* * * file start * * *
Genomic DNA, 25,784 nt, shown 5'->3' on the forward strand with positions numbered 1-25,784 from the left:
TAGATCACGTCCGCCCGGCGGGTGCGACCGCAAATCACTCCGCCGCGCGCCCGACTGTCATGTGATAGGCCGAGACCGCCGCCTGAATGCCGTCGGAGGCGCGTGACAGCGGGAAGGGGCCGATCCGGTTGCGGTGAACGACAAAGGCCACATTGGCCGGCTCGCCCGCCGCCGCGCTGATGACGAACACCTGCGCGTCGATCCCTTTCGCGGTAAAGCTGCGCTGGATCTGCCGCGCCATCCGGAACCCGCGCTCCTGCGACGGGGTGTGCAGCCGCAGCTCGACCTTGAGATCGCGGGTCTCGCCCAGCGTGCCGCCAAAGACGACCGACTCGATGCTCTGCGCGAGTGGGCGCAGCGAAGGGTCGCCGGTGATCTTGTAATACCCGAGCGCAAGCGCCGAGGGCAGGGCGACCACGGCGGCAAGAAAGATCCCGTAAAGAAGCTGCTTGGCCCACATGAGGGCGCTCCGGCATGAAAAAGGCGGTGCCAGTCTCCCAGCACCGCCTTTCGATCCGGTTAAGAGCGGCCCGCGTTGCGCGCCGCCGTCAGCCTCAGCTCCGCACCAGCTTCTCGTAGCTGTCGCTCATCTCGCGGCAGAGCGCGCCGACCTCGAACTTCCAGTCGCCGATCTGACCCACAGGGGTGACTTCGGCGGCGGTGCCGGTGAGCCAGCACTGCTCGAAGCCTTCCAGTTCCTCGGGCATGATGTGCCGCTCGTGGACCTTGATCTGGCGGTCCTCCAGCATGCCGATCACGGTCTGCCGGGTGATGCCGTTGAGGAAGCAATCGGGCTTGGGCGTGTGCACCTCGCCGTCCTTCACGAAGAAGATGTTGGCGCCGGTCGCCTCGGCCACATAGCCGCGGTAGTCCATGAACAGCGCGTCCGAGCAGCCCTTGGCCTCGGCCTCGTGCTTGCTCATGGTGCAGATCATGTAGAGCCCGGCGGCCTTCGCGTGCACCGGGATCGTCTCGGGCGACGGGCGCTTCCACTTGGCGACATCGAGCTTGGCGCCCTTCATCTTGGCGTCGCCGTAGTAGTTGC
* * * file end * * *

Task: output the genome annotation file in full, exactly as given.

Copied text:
Genomic DNA, 25,784 nt, shown 5'->3' on the forward strand with positions numbered 1-25,784 from the left:
TAGATCACGTCCGCCCGGCGGGTGCGACCGCAAATCACTCCGCCGCGCGCCCGACTGTCATGTGATAGGCCGAGACCGCCGCCTGAATGCCGTCGGAGGCGCGTGACAGCGGGAAGGGGCCGATCCGGTTGCGGTGAACGACAAAGGCCACATTGGCCGGCTCGCCCGCCGCCGCGCTGATGACGAACACCTGCGCGTCGATCCCTTTCGCGGTAAAGCTGCGCTGGATCTGCCGCGCCATCCGGAACCCGCGCTCCTGCGACGGGGTGTGCAGCCGCAGCTCGACCTTGAGATCGCGGGTCTCGCCCAGCGTGCCGCCAAAGACGACCGACTCGATGCTCTGCGCGAGTGGGCGCAGCGAAGGGTCGCCGGTGATCTTGTAATACCCGAGCGCAAGCGCCGAGGGCAGGGCGACCACGGCGGCAAGAAAGATCCCGTAAAGAAGCTGCTTGGCCCACATGAGGGCGCTCCGGCATGAAAAAGGCGGTGCCAGTCTCCCAGCACCGCCTTTCGATCCGGTTAAGAGCGGCCCGCGTTGCGCGCCGCCGTCAGCCTCAGCTCCGCACCAGCTTCTCGTAGCTGTCGCTCATCTCGCGGCAGAGCGCGCCGACCTCGAACTTCCAGTCGCCGATCTGACCCACAGGGGTGACTTCGGCGGCGGTGCCGGTGAGCCAGCACTGCTCGAAGCCTTCCAGTTCCTCGGGCATGATGTGCCGCTCGTGGACCTTGATCTGGCGGTCCTCCAGCATGCCGATCACGGTCTGCCGGGTGATGCCGTTGAGGAAGCAATCGGGCTTGGGCGTGTGCACCTCGCCGTCCTTCACGAAGAAGATGTTGGCGCCGGTCGCCTCGGCCACATAGCCGCGGTAGTCCATGAACAGCGCGTCCGAGCAGCCCTTGGCCTCGGCCTCGTGCTTGCTCATGGTGCAGATCATGTAGAGCCCGGCGGCCTTCGCGTGCACCGGGATCGTCTCGGGCGACGGGCGCTTCCACTTGGCGACATCGAGCTTGGCGCCCTTCATCTTGGCGTCGCCGTAGTAGTTGC